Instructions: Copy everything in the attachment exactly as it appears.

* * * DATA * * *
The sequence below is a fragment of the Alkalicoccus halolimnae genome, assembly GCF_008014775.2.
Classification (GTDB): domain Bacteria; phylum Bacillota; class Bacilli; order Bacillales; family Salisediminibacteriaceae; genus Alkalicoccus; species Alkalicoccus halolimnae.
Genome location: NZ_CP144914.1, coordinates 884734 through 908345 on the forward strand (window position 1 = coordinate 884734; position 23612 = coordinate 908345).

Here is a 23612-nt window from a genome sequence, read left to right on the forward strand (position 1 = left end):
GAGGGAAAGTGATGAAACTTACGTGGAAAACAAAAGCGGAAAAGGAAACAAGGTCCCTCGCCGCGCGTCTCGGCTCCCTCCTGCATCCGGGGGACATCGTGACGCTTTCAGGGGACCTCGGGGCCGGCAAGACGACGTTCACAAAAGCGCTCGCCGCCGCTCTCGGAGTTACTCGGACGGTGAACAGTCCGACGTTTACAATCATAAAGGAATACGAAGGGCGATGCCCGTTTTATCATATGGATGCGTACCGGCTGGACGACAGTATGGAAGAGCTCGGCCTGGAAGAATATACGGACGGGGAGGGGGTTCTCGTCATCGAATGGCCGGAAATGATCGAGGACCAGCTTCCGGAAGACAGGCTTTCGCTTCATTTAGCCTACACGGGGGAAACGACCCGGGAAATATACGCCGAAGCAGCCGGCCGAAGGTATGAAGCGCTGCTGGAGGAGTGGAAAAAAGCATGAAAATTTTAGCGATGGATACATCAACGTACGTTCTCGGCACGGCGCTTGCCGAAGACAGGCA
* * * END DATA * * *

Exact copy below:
The sequence below is a fragment of the Alkalicoccus halolimnae genome, assembly GCF_008014775.2.
Classification (GTDB): domain Bacteria; phylum Bacillota; class Bacilli; order Bacillales; family Salisediminibacteriaceae; genus Alkalicoccus; species Alkalicoccus halolimnae.
Genome location: NZ_CP144914.1, coordinates 884734 through 908345 on the forward strand (window position 1 = coordinate 884734; position 23612 = coordinate 908345).

Here is a 23612-nt window from a genome sequence, read left to right on the forward strand (position 1 = left end):
GAGGGAAAGTGATGAAACTTACGTGGAAAACAAAAGCGGAAAAGGAAACAAGGTCCCTCGCCGCGCGTCTCGGCTCCCTCCTGCATCCGGGGGACATCGTGACGCTTTCAGGGGACCTCGGGGCCGGCAAGACGACGTTCACAAAAGCGCTCGCCGCCGCTCTCGGAGTTACTCGGACGGTGAACAGTCCGACGTTTACAATCATAAAGGAATACGAAGGGCGATGCCCGTTTTATCATATGGATGCGTACCGGCTGGACGACAGTATGGAAGAGCTCGGCCTGGAAGAATATACGGACGGGGAGGGGGTTCTCGTCATCGAATGGCCGGAAATGATCGAGGACCAGCTTCCGGAAGACAGGCTTTCGCTTCATTTAGCCTACACGGGGGAAACGACCCGGGAAATATACGCCGAAGCAGCCGGCCGAAGGTATGAAGCGCTGCTGGAGGAGTGGAAAAAAGCATGAAAATTTTAGCGATGGATACATCAACGTACGTTCTCGGCACGGCGCTTGCCGAAGACAGGCA